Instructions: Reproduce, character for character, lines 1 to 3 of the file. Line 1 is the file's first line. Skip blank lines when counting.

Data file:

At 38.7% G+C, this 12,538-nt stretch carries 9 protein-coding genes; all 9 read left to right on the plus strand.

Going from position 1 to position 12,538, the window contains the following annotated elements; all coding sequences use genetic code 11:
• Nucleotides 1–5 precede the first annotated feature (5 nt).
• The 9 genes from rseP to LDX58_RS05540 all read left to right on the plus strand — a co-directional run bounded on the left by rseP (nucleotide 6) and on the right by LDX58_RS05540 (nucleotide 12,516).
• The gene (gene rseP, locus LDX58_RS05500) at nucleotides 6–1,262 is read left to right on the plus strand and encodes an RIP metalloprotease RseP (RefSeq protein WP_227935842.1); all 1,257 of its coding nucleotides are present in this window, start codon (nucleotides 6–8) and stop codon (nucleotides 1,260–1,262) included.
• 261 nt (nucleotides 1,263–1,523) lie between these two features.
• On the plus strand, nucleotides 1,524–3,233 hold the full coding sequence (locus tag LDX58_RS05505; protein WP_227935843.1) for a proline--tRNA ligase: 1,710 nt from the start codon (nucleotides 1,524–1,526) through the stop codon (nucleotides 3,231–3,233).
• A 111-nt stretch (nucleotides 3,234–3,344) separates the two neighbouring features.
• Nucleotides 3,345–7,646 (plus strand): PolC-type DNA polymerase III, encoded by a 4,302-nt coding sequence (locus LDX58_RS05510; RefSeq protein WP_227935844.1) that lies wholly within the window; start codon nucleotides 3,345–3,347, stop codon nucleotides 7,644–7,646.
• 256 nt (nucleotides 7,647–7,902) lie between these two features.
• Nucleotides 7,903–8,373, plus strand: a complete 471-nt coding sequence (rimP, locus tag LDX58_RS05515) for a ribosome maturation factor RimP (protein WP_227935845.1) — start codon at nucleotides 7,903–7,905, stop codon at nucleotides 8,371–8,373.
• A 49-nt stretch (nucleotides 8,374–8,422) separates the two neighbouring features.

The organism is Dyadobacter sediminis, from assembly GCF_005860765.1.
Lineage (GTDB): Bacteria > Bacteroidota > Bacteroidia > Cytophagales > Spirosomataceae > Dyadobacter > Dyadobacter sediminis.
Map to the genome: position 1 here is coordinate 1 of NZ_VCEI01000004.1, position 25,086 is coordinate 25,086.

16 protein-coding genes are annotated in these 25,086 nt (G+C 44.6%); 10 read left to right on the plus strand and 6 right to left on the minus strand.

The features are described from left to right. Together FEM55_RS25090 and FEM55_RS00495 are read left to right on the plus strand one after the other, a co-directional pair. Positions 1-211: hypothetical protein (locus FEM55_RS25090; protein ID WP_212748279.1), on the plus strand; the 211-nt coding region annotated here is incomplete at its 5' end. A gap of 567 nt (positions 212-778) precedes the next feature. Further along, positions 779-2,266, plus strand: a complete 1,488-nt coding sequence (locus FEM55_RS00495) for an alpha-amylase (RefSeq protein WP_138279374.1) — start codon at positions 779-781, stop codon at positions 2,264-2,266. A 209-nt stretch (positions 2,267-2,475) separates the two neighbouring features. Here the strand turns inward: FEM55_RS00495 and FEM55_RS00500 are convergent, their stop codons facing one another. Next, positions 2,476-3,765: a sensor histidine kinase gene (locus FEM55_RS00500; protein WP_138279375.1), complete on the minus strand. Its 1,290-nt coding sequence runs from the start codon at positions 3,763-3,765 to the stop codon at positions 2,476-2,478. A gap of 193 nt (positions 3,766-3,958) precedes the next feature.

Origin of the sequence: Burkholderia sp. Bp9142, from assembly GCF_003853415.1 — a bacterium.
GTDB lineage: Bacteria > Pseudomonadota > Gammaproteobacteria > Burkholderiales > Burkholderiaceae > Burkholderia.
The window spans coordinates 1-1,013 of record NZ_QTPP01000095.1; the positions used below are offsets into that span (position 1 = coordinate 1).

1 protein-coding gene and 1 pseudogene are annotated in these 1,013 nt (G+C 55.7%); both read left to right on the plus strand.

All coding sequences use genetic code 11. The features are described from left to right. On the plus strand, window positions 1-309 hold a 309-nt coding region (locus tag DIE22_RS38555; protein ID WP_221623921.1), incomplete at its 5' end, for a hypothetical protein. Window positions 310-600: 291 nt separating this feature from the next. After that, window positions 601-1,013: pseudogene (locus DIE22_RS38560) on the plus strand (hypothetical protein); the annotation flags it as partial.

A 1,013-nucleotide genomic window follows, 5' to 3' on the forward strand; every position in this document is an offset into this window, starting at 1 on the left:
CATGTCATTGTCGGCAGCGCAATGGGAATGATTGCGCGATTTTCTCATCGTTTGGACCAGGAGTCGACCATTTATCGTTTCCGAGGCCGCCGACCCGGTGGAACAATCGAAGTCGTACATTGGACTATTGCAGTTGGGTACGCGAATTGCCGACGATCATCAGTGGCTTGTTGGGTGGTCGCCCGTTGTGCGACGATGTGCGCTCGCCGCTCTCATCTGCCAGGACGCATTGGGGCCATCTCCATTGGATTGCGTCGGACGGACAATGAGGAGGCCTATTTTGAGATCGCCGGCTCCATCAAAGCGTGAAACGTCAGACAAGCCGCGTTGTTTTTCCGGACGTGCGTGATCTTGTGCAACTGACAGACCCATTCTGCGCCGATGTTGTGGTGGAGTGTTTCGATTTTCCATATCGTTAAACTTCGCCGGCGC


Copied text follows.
At 38.7% G+C, this 12,538-nt stretch carries 9 protein-coding genes; all 9 read left to right on the plus strand.

Going from position 1 to position 12,538, the window contains the following annotated elements; all coding sequences use genetic code 11:
• Nucleotides 1–5 precede the first annotated feature (5 nt).